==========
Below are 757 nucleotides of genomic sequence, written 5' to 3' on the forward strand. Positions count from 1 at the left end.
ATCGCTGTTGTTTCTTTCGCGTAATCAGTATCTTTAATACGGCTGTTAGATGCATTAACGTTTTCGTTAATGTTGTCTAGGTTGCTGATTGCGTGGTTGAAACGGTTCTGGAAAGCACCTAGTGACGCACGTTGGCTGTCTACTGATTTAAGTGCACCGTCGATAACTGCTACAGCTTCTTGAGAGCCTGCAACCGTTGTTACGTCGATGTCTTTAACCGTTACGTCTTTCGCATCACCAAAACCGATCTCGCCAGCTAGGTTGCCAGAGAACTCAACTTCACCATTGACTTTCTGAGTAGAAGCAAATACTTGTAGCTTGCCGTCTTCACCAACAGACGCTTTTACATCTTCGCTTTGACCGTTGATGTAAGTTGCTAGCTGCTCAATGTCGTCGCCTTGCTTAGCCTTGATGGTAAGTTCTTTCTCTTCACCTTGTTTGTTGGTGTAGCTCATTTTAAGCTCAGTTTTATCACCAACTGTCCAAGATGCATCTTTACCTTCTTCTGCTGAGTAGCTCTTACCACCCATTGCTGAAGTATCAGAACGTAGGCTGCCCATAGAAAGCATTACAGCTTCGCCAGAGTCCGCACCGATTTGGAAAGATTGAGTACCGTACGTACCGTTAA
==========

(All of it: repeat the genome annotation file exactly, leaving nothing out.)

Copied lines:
Below are 757 nucleotides of genomic sequence, written 5' to 3' on the forward strand. Positions count from 1 at the left end.
ATCGCTGTTGTTTCTTTCGCGTAATCAGTATCTTTAATACGGCTGTTAGATGCATTAACGTTTTCGTTAATGTTGTCTAGGTTGCTGATTGCGTGGTTGAAACGGTTCTGGAAAGCACCTAGTGACGCACGTTGGCTGTCTACTGATTTAAGTGCACCGTCGATAACTGCTACAGCTTCTTGAGAGCCTGCAACCGTTGTTACGTCGATGTCTTTAACCGTTACGTCTTTCGCATCACCAAAACCGATCTCGCCAGCTAGGTTGCCAGAGAACTCAACTTCACCATTGACTTTCTGAGTAGAAGCAAATACTTGTAGCTTGCCGTCTTCACCAACAGACGCTTTTACATCTTCGCTTTGACCGTTGATGTAAGTTGCTAGCTGCTCAATGTCGTCGCCTTGCTTAGCCTTGATGGTAAGTTCTTTCTCTTCACCTTGTTTGTTGGTGTAGCTCATTTTAAGCTCAGTTTTATCACCAACTGTCCAAGATGCATCTTTACCTTCTTCTGCTGAGTAGCTCTTACCACCCATTGCTGAAGTATCAGAACGTAGGCTGCCCATAGAAAGCATTACAGCTTCGCCAGAGTCCGCACCGATTTGGAAAGATTGAGTACCGTACGTACCGTTAA